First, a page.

2012

H. Ilan, S. Frishman, and A. J. Agranat, “Investigation of the conduction in an implanted layer of protons in a potassium lithium tantalate niobate substrate.,” Applied Physics Letters, vol. 101, no. 14, pp. 141111, 2012. Publisher's VersionAbstract
The electrical conductivity in the amorphous layer formed by the implantation of protons at 1.15 MeV with fluence of 1.1×1017 ions/cm2 within the depth of potassium lithium tantalate niobate is investigated by four probes and Hall effect measurements. It is shown that the conductivity originates from electrons that are induced by 'Hydrogen donors' that reside in a band structure 0.22 eV below the conduction band. It is claimed that this phenomenon enables the construction of conductive structures with submicron features within the depth of the substrate that can be used as embedded electrodes in electrooptical devices integrated in this substrate. [ABSTRACT FROM AUTHOR]Copyright of Applied Physics Letters is the property of American Institute of Physics and its content may not be copied or emailed to multiple sites or posted to a listserv without the copyright holder's express written permission. However, users may print, download, or email articles for individual use. This abstract may be abridged. No warranty is given about the accuracy of the copy. Users should refer to the original published version of the material for the full abstract. (Copyright applies to all Abstracts.)
H. Ilan and A. J. Agranat, “Electrically controlled absorption in a slab waveguide formed by the implantation of protons in a potassium lithium tantalate niobate substrate.,” Applied Physics Letters, vol. 101, no. 26, pp. 261101, 2012. Publisher's VersionAbstract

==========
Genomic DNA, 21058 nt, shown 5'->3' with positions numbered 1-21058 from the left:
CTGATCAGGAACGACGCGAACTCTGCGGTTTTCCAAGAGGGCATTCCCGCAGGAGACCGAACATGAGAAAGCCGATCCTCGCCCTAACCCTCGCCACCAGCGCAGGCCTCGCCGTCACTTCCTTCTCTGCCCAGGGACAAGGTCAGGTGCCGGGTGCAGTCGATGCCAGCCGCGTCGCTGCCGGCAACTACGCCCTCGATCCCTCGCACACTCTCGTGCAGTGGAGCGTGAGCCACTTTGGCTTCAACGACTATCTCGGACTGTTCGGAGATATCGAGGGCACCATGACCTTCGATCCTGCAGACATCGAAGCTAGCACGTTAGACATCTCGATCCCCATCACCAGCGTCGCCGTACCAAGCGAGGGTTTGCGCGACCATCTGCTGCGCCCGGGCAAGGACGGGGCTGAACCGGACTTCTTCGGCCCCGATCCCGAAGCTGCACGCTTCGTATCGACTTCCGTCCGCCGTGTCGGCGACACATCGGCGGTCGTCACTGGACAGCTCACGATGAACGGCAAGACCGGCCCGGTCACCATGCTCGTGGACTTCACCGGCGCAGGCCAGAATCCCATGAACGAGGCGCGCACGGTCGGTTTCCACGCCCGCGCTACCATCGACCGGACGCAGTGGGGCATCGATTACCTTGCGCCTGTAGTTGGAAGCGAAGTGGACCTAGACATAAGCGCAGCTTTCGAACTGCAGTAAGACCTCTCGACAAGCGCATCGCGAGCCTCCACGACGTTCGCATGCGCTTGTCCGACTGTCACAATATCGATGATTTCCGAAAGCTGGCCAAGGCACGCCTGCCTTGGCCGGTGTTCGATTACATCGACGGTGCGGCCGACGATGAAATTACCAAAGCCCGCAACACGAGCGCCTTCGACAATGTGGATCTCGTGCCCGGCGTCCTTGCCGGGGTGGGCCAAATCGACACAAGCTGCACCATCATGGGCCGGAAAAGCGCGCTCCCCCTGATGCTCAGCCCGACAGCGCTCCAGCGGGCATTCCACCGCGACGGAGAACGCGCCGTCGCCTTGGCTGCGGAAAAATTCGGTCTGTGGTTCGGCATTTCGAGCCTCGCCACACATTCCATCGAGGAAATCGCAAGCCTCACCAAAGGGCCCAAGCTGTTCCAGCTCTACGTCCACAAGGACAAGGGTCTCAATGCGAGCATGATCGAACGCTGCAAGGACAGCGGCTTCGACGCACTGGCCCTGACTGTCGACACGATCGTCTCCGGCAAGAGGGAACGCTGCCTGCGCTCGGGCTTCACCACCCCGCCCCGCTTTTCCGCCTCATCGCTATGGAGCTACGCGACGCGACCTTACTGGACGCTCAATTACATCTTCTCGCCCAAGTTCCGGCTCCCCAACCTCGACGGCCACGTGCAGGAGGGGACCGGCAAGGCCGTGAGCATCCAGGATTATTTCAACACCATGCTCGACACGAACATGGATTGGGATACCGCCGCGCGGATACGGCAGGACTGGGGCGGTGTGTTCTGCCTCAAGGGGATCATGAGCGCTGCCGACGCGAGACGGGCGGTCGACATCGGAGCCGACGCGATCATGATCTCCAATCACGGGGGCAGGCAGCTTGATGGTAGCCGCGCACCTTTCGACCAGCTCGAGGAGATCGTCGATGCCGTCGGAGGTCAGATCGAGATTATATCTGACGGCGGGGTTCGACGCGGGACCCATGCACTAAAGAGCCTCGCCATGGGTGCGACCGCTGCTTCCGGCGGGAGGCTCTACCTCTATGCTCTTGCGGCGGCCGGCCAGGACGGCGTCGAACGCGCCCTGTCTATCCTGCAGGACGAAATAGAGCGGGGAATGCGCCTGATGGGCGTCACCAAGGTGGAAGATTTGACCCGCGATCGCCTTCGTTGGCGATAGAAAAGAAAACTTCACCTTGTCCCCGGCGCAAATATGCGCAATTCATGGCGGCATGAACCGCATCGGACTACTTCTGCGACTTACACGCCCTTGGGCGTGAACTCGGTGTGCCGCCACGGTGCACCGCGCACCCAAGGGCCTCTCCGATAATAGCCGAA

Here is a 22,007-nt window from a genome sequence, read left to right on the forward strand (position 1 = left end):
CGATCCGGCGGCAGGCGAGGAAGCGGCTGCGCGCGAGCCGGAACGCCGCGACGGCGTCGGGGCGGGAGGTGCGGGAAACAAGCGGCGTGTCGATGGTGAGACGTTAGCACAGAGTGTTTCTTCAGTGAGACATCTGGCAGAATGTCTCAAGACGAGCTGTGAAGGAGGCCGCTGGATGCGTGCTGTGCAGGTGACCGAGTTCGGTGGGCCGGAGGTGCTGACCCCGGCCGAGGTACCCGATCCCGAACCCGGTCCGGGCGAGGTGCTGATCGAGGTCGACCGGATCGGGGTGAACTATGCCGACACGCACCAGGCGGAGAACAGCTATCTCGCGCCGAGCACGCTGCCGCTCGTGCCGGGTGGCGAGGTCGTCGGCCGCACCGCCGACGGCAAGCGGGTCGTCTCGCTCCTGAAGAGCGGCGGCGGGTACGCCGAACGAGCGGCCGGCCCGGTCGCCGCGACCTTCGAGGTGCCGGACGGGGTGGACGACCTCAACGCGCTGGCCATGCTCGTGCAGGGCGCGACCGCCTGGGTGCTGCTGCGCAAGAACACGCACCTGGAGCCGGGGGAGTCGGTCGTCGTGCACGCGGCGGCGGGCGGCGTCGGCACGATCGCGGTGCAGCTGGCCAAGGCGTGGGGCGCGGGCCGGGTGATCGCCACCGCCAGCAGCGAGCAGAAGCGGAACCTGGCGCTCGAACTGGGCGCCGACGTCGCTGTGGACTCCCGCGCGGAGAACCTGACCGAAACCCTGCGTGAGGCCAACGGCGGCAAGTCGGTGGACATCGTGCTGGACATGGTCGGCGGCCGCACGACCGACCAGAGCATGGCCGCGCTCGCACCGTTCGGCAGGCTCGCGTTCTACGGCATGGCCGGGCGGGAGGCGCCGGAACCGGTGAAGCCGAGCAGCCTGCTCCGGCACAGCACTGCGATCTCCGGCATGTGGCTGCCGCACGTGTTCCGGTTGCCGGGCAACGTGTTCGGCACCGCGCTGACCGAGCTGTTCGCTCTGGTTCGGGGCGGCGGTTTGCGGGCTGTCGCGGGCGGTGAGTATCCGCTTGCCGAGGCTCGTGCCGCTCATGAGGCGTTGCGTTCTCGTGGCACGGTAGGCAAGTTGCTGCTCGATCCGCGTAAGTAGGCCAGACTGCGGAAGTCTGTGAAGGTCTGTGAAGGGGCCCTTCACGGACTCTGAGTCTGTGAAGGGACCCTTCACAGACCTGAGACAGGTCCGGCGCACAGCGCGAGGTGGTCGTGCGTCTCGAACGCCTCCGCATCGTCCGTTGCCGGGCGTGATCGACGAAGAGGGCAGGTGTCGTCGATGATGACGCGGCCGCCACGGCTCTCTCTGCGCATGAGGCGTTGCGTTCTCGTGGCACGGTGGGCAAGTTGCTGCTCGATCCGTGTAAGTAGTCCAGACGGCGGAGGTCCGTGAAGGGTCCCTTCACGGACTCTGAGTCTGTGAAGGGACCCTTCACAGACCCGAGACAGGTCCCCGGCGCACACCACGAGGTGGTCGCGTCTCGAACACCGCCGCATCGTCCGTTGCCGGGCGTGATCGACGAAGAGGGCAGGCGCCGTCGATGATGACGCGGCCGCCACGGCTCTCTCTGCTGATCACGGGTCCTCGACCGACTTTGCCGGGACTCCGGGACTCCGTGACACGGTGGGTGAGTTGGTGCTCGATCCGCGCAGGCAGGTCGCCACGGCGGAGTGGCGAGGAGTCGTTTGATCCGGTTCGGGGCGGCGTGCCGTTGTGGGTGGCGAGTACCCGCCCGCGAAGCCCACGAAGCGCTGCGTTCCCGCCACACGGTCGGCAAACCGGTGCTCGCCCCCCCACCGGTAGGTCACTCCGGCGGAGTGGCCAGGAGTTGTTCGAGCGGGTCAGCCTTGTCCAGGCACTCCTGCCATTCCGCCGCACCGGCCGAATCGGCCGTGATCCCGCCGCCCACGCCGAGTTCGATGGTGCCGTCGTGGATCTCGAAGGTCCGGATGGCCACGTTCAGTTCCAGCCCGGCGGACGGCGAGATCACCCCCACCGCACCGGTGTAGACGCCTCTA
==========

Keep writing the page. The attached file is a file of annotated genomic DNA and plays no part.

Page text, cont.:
Electrically controlled absorption was observed in a slab waveguide, fabricated in a potassium lithium tantalate niobate substrate by proton implantation, at an energy of E=1.15 MeV and a fluence of 6.1×1016ions/cm2. The implantation created an amorphous layer which acted as the cladding with an adjacent proton doped layer at its bottom. It is suggested that a n-i junction is formed at the interface between the proton layer and the substrate, which is the core of the waveguide. The electrically controlled absorption is attributed to changes in the width of the depletion area of the n-i junction induced by the applied field. [ABSTRACT FROM AUTHOR]Copyright of Applied Physics Letters is the property of American Institute of Physics and its content may not be copied or emailed to multiple sites or posted to a listserv without the copyright holder's express written permission. However, users may print, download, or email articles for individual use. This abstract may be abridged. No warranty is given about the accuracy of the copy. Users should refer to the original published version of the material for the full abstract. (Copyright applies to all Abstracts.)